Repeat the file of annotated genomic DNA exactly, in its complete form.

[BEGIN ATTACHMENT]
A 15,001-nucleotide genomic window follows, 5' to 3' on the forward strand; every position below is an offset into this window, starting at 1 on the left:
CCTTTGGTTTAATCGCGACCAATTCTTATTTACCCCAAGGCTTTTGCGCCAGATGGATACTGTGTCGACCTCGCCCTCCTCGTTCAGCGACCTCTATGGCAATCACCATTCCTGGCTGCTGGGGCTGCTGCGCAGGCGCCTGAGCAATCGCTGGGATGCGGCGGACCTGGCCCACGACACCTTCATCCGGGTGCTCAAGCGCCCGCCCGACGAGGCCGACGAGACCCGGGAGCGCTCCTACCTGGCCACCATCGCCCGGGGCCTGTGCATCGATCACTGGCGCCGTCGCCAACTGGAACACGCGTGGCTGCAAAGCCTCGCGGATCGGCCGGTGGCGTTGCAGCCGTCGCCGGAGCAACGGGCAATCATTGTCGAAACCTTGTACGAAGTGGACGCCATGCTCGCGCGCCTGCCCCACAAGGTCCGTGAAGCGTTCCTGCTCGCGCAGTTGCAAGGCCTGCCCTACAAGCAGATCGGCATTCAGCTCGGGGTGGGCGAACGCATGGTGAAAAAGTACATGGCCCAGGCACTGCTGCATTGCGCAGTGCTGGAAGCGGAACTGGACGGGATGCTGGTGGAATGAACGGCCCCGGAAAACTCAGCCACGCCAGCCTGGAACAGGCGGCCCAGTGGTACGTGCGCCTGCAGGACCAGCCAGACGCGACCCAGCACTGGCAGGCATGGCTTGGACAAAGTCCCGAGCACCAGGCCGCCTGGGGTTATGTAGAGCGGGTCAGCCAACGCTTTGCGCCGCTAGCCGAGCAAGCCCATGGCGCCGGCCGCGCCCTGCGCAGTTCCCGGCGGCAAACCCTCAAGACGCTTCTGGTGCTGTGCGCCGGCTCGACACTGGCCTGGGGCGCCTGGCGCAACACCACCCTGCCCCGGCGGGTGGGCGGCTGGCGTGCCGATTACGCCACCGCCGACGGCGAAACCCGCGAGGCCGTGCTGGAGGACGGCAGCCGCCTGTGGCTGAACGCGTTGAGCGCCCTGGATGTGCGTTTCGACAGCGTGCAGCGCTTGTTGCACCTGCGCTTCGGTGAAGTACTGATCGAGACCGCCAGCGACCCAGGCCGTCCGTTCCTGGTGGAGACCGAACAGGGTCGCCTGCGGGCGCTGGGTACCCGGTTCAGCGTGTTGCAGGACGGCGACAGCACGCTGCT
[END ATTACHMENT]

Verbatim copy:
A 15,001-nucleotide genomic window follows, 5' to 3' on the forward strand; every position below is an offset into this window, starting at 1 on the left:
CCTTTGGTTTAATCGCGACCAATTCTTATTTACCCCAAGGCTTTTGCGCCAGATGGATACTGTGTCGACCTCGCCCTCCTCGTTCAGCGACCTCTATGGCAATCACCATTCCTGGCTGCTGGGGCTGCTGCGCAGGCGCCTGAGCAATCGCTGGGATGCGGCGGACCTGGCCCACGACACCTTCATCCGGGTGCTCAAGCGCCCGCCCGACGAGGCCGACGAGACCCGGGAGCGCTCCTACCTGGCCACCATCGCCCGGGGCCTGTGCATCGATCACTGGCGCCGTCGCCAACTGGAACACGCGTGGCTGCAAAGCCTCGCGGATCGGCCGGTGGCGTTGCAGCCGTCGCCGGAGCAACGGGCAATCATTGTCGAAACCTTGTACGAAGTGGACGCCATGCTCGCGCGCCTGCCCCACAAGGTCCGTGAAGCGTTCCTGCTCGCGCAGTTGCAAGGCCTGCCCTACAAGCAGATCGGCATTCAGCTCGGGGTGGGCGAACGCATGGTGAAAAAGTACATGGCCCAGGCACTGCTGCATTGCGCAGTGCTGGAAGCGGAACTGGACGGGATGCTGGTGGAATGAACGGCCCCGGAAAACTCAGCCACGCCAGCCTGGAACAGGCGGCCCAGTGGTACGTGCGCCTGCAGGACCAGCCAGACGCGACCCAGCACTGGCAGGCATGGCTTGGACAAAGTCCCGAGCACCAGGCCGCCTGGGGTTATGTAGAGCGGGTCAGCCAACGCTTTGCGCCGCTAGCCGAGCAAGCCCATGGCGCCGGCCGCGCCCTGCGCAGTTCCCGGCGGCAAACCCTCAAGACGCTTCTGGTGCTGTGCGCCGGCTCGACACTGGCCTGGGGCGCCTGGCGCAACACCACCCTGCCCCGGCGGGTGGGCGGCTGGCGTGCCGATTACGCCACCGCCGACGGCGAAACCCGCGAGGCCGTGCTGGAGGACGGCAGCCGCCTGTGGCTGAACGCGTTGAGCGCCCTGGATGTGCGTTTCGACAGCGTGCAGCGCTTGTTGCACCTGCGCTTCGGTGAAGTACTGATCGAGACCGCCAGCGACCCAGGCCGTCCGTTCCTGGTGGAGACCGAACAGGGTCGCCTGCGGGCGCTGGGTACCCGGTTCAGCGTGTTGCAGGACGGCGACAGCACGCTGCT